Retirement savings in the neocon age...
November 7, 2014 2:55 PM   Subscribe

I am finally starting to plan for long term financial security and retirement. Good news, I have a pension. My question is, should I feel secure in my pension actually being there when I retire, or should have a separate, backup retirement account?

My pension is a county-based public employee pension – ACERA – which my employer and I both contribute to. The amount I contribute is mandatory and as far as I can tell I can’t add more although I can investigate that further. Using their online calculator tool, assuming I keep working at my current income level, I would retire with what looks to me to be a very healthy monthly income as well as medical benefits. With social security on top of that, I feel pretty good about the numbers I’m seeing. Like, if these numbers are correct, I should be in totally fine shape unless there is some really extreme level of unforeseen expense. (Yes, I recognize I am a unicorn and thank you to union organizing that I am in this position!)

But I also know that pensions are under attack as an institution. Is there a compelling reason to be concerned that I won’t see my pension money?

Or more generally, am I missing some big, obvious factor in how to think about retirement savings? Ie: Assuming my pension is like most pensions, can I just stop worrying about retirement right now and save for other stuff instead, like kid’s college or whatever?

I have been pouring over Personal Finance for Dummies and googling a lot but I am still not sure I understand this. I have also explored seeing a financial counselor but for a fee-based service it’s still a bit out of my price range. Maybe in a couple years I’ll do that but I’m trying to get on the right foot now so I can save toward more for services like that!
posted by latkes to Work & Money (7 answers total) 7 users marked this as a favorite
You're especially in luck because of the "California Rule", which is a (state) Constitutional protection of (state-funded) pensions.

I think you're asking how paranoid you should be about the stability of your state. I am not especially hopeful for the California state government, but I don't expect it to rewrite its state Constitution in the foreseeable future. If you do believe that's possible, I'd suggest that you should be more worried about whatever would precipitate California to do such a thing. For instance, total US economic collapse would probably cause California to rewrite its Constitution - but then your worthless pension would be just as worthless as everyone else's worthless 401(k).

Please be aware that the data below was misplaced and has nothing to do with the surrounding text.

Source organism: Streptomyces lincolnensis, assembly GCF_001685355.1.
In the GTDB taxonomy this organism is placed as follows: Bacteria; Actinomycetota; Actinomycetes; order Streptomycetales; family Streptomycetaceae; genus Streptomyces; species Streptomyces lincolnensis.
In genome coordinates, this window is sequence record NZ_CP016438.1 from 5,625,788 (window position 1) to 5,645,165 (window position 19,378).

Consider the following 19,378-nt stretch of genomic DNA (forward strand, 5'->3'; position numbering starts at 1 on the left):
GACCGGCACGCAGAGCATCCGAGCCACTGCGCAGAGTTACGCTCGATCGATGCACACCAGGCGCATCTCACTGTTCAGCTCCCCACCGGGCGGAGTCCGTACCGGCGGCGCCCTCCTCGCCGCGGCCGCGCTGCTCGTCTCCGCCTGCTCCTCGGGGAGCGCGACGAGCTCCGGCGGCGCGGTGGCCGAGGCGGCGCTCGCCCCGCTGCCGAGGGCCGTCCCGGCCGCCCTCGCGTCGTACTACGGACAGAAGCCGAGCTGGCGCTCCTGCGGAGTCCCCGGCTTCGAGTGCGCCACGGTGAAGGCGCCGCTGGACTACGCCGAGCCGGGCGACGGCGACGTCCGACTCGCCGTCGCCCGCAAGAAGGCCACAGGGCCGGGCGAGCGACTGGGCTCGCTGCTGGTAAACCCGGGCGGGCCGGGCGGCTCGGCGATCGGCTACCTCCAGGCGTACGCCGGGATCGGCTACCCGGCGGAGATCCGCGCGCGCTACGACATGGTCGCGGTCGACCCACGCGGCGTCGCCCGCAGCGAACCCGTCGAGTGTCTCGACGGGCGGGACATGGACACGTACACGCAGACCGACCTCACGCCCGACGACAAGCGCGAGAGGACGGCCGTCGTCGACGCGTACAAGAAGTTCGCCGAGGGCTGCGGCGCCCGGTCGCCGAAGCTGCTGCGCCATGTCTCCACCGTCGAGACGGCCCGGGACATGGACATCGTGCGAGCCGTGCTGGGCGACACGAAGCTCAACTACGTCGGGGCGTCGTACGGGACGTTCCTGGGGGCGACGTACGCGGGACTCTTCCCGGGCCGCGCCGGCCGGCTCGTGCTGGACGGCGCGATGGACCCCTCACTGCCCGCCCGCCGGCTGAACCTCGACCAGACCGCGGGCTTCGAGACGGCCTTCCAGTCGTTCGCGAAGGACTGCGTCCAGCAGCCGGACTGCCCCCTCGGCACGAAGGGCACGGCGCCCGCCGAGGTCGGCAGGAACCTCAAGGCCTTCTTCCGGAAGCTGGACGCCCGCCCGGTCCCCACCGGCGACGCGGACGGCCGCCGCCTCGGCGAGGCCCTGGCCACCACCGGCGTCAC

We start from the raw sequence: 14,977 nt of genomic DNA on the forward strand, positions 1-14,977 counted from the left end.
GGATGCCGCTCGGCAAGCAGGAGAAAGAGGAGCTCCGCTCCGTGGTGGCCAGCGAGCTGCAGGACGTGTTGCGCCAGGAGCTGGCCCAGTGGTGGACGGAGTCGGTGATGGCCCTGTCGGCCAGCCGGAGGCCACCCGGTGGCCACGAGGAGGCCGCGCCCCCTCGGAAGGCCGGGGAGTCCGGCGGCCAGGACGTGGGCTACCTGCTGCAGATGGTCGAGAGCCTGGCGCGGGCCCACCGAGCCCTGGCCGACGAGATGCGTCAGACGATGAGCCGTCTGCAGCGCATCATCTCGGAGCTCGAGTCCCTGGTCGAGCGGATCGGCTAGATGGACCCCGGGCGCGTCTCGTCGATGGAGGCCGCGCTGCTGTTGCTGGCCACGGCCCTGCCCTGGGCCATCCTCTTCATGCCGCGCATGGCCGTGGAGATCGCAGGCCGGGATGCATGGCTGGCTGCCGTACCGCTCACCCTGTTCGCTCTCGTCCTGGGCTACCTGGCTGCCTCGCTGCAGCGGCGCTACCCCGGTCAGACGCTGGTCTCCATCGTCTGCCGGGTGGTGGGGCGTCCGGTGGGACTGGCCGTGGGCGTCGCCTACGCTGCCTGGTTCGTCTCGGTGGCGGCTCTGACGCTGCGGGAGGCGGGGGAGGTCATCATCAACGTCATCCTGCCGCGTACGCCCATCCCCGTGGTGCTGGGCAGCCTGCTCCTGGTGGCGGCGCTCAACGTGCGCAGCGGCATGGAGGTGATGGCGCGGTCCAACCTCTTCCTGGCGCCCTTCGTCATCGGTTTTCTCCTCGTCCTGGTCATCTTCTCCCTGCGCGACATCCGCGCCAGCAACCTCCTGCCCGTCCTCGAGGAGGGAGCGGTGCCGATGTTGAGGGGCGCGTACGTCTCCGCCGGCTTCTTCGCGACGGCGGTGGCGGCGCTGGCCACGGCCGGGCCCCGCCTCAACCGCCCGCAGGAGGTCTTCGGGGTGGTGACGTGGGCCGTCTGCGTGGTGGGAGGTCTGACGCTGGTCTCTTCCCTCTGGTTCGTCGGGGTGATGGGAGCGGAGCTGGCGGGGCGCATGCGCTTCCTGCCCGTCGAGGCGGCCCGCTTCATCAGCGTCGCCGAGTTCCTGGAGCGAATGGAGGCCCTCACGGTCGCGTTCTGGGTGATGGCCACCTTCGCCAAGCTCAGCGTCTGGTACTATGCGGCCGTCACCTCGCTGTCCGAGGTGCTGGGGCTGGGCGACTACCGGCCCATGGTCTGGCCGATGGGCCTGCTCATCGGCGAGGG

posted by saeculorum at 3:01 PM on November 7, 2014 [4 favorites]

So, first obvious questions: are you definitely covered by social security in your current position? Many, though by no means all, public employees are not part of the social security system. You mention it in your question but I just want to make sure you're definitely qualifying for social security and not just assuming that you are.
posted by brainmouse at 3:02 PM on November 7, 2014

Response by poster: I came across that question about social security in my reading but I'm not clear on the answer. I do have social security deductions from my checks. I guess I'll call HR to confirm that one.
posted by latkes at 3:05 PM on November 7, 2014

I wouldn't worry. My parents are getting Social Security, CalPers AND my Dad's federal government pension. They make more now than they did when they were working.

It never hurts to fund an IRA, a Roth if you qualify. More money is better than less money.
posted by Ruthless Bunny at 3:17 PM on November 7, 2014 [3 favorites]

It seems like most pension plans are unsustainable given the rampant retirement of Baby Boomers (so Ruthless Bunny is correct about parents NOW, but what about in 20 years??) It doesn't matter what the law says if there's no money to pay pensions, so I think it's a safe bet that benefits will be changed or not fulfilled on many pensions.

I have no faith in my state retirement system (it's in good hands now, but the state is always trying to "borrow" from it for current expenses). So in addition to the 8% they take from my pay for that (not to mention SS), I put another 11% in my 403(b) and some in a Roth. I am super paranoid and frugal, so I'm definitely interested in some expert opinions on how much "back up retirement" younger folks should have. I think "oooh, it'll be fine." is not the correct answer.
posted by parkerjackson at 3:29 PM on November 7, 2014 [1 favorite]

I would contribute to a 403b plan if there is one available, or start your own retirement account through Fidelity or Vanguard. If you invest with Vanguard, you can get access to advice from Financial Engines.
posted by mogget at 3:40 PM on November 7, 2014 [1 favorite]

You're an unsecured creditor of your employer. Would you feel nervous making an unsecured loan to the county payable at retirement? That's the risk you're taking. If you're not comfortable with that risk, then save more in IRAs (5500 / year) or 403bs and regular accounts.

Re state level protection: we know a local government can default on its pension obligations in bankruptcy (federal bankruptcy law trumps state law; see Detroit). So the state level guarantees might not preclude default.
posted by jpe at 5:24 PM on November 7, 2014

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